I’m not saying that parents who use food as carrot or stick are bad for doing so; I certainly grew up with the idea that sweets were treats but that was before the days of sugar being hidden in absoutely everything so I didn’t consume enough of it to become addicted…………

Exercise, or lack thereof, is another contributor to obesity in the young. I wonder how many children walk to school these days rather than have their parents drop them off in the car on the way to work? How many exercise with their parents on a regular basis; go out for a walk, go swimming etc? How many play team sports on a regular basis? Finally, how many do all of these things but in a virtual world?

Cutting out lumps of kids’ stomachs is not the answer; fresh natural foods and regular exercise are the things that will end the ‘obesity crisis’ but I guess that’s a pretty old fashioned idea………..

Living it Large

one of the women will likely be an object of derision and the other is modelling on the catwalk in a fashion show

We are constantly being advised that it’s not healthy to be overweight. It’s true, if you are obese you are more likely to suffer from all sorts of health related issues such as diabetes, heart problems, high blood pressure and breathing problems. That said, if you are underweight you may end up with a weak immune system and fragile bones so a happy medium is always the ideal.

I think that we can all agree that neither of these images presents a picture of perfect health and yet one of the women will likely be an object of derision and the other is modelling on the catwalk in a fashion show.

Around 725,000 people in the UK have an eating disorder and, in America more than 35% of people are considered obese. How have we managed to create a culture where people have so many body issues? Many say that the media is to blame; if people are looking for body images to aspire to it’s pretty difficult to live up to something which has been airbrushed and digitally enhanced. Essentially you are on a hiding to nothing right from the start – if you try change your body to copy an image which is not even real your self-esteem is bound to suffer. So why not just make the best of what you’ve got and be happy with that? It would make life so much easier.

 If you’re carrying a few extra pounds you might have got the idea in your head that you can’t go out and exercise because people will laugh or tease you – so what? What does it say about them? People’s negative comments usually stem from their own insecurities; how many people will make nasty comments about another person when they’re on their own? Very few, usually its one person in a group who will say something in attempt to get recognition from the others. The only reason they do that is that they don’t believe in their own self-worth i.e. they don’t feel that giving information about themselves will be of interest to their ‘friends’ so they look for someone else to target and deflect attention. Ridicule of another person never comes from a good place. Rudeness

If you’re happy with yourself and the way that you look no words will ever be able to hurt you; if you’re not happy with the way that you look there are things you can do to change that so don’t give up and, if you fall, get up and try again because it will all come together in the end.

If you’ve decided that you want to change something about your body look at exercise types which are going to be low impact such as swimming, walking or yoga as you will have less risk of injury and you will see noticeable improvements in a relatively short space of time which will give you the encouragement you need to continue. If your aim at the start is to run 26 miles it will be easy to feel defeated and there will be a bigger chance that you’ll give up; if your aim is to walk a mile and you achieve it after 2 weeks how amazing will that feel? You’ll have a great sense of achievement and then will want to push on to the next mile and the next. As with anyone who has taken the decision to up their exercise, you will begin to feel so much better about yourself that you will undoubtedly want to make other important life style changes. Before you know it, you will have a whole new wonderful you!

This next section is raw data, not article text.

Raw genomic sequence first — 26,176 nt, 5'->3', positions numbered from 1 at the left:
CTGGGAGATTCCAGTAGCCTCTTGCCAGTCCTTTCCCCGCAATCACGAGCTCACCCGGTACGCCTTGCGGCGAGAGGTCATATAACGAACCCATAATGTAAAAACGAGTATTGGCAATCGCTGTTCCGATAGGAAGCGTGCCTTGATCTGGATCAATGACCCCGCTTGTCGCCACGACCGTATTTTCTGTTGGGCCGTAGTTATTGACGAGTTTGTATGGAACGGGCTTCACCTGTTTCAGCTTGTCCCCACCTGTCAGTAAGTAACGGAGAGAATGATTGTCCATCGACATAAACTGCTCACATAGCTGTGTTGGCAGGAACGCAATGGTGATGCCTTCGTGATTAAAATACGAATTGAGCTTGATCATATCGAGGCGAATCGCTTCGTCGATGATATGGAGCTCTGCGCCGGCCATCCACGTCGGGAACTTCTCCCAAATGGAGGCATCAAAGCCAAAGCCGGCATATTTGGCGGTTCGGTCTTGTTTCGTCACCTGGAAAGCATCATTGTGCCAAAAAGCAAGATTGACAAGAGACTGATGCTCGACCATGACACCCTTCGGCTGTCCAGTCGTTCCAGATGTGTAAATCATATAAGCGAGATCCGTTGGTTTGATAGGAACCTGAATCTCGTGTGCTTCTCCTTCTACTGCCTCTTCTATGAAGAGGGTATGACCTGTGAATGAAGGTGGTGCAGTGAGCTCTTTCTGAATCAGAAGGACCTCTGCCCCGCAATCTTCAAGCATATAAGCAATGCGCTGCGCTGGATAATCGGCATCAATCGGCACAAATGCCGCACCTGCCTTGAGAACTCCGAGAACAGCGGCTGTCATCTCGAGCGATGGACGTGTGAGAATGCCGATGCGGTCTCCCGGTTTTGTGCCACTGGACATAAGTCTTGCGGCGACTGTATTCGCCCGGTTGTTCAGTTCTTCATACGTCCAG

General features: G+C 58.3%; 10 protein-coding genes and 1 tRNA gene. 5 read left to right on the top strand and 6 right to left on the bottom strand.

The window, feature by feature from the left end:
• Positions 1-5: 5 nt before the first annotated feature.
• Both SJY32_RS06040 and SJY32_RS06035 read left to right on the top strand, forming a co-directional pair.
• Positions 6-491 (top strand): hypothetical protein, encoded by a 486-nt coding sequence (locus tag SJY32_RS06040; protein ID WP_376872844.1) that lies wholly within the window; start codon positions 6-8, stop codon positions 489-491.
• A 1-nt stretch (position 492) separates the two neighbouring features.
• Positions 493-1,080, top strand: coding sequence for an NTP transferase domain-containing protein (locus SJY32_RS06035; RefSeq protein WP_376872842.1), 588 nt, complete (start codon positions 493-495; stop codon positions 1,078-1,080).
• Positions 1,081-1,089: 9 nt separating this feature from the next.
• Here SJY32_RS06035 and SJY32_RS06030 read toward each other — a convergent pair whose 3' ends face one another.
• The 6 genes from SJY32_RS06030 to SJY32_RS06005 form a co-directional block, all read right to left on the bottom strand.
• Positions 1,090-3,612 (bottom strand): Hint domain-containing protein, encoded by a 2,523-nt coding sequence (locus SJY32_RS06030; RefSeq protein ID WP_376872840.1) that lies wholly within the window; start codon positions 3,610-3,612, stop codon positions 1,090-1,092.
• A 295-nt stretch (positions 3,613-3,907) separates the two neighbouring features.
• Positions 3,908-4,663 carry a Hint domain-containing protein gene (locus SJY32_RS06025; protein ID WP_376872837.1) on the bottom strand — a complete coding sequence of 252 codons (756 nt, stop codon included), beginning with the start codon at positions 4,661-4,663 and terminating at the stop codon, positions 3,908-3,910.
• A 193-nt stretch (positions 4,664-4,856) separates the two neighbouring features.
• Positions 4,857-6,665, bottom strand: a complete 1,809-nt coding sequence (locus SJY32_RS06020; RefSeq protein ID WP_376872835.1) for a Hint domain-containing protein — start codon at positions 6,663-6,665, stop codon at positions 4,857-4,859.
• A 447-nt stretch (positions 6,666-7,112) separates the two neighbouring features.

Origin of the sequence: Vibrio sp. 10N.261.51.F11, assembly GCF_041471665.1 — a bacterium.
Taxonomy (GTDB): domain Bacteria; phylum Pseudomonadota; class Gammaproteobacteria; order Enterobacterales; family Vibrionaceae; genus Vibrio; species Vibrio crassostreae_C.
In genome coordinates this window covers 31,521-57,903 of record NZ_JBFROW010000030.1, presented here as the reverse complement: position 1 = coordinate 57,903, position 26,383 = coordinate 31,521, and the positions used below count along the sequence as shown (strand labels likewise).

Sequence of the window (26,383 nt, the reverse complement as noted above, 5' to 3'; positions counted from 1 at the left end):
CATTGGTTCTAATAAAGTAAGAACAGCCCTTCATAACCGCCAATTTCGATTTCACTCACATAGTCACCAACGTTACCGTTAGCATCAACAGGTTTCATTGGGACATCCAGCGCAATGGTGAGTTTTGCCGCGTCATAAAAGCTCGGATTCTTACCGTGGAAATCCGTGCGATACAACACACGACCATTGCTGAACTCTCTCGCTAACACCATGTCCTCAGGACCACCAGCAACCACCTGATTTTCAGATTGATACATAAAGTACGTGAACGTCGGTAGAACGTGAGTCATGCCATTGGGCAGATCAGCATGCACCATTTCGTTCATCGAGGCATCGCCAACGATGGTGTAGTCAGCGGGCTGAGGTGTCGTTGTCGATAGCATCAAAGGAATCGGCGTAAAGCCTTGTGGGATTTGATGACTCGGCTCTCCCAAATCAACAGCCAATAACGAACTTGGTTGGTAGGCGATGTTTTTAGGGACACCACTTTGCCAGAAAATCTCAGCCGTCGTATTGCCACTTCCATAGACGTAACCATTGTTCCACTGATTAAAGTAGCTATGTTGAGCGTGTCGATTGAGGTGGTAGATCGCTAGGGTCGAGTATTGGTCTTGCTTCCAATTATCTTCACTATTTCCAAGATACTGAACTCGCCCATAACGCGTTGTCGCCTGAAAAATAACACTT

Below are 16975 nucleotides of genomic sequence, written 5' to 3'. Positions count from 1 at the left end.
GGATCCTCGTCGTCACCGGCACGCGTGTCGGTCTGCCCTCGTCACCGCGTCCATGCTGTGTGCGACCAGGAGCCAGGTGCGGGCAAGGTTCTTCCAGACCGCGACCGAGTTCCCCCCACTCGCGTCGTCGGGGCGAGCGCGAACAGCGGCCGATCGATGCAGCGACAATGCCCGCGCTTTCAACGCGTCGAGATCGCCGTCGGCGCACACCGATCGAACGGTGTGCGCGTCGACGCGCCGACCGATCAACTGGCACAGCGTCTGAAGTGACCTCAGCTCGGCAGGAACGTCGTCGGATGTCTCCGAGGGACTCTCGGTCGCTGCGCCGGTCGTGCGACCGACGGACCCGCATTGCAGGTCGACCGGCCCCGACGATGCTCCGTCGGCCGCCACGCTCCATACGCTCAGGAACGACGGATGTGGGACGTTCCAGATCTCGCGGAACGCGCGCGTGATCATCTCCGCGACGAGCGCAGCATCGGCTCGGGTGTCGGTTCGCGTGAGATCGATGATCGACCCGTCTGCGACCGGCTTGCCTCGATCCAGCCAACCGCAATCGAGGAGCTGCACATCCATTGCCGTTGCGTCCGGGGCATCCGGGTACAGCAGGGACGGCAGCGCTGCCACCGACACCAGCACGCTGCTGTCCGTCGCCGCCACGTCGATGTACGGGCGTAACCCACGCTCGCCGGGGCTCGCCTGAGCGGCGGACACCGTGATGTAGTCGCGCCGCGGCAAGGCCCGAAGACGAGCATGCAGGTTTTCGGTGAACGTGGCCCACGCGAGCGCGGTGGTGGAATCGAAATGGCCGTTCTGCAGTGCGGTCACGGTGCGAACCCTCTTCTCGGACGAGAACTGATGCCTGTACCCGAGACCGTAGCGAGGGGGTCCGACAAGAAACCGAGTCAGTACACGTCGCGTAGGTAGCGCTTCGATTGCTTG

Everyone should be allowed to make decisions about their health and their body without interference and, if they are happy with the results – super! The ultimate that we can achieve in life is to wake up every day smiling and without a care in the world, secure in the knowledge that we are exactly as we want to be. Thin, fat, old, young, tall or short – we are all truly beautiful when we smile.

 

In Pursuit of Beauty?

…beauty is in the eye of the media

It would seem these days that beauty is in the eye of the media; there are millions of images on the TV, in magazines, on the internet etc. all telling us what we should or shouldn’t look like. Unfortunately, as with all things, the media is not exactly consistent.

How many times do we see pictures like these? ‘So and so celebrity has really piled on the pounds!’ Then the next day ‘so and so celebrity is too skinny’; ironically it’s often the same celebrity who was lambasted for being overweight 6 months previously.

If you type ‘celebrities who’ve let themselves go’ into google it will bring up hundreds of people who have simply got older or lost/gained a little weight. So celebrities are human huh? Shocker! (This comes with rolling eyes and a slight feeling of exasperation).

The question is where does this leave the rest of us mere mortals? Well, we now have young people who become anorexic or bulimic because their onscreen role models are a size 6. It doesn’t occur to them to question whether or not said idol is happy being that size or whether their job (and the media) demands that they are slim and actually they’d really like to be able to have a dessert occasionally. It doesn’t occur to them to question whether or not they will be healthy as a size 6; if you’re naturally slim it’s one thing, if you’re naturally a size 14 and shrink yourself down to a size 6 is another thing altogether. They also don’t consider the fact that many stars have personal trainers and spend hours in the gym with them every day; to lose weight without exercise will mean a big and potentially dangerous reduction in calories.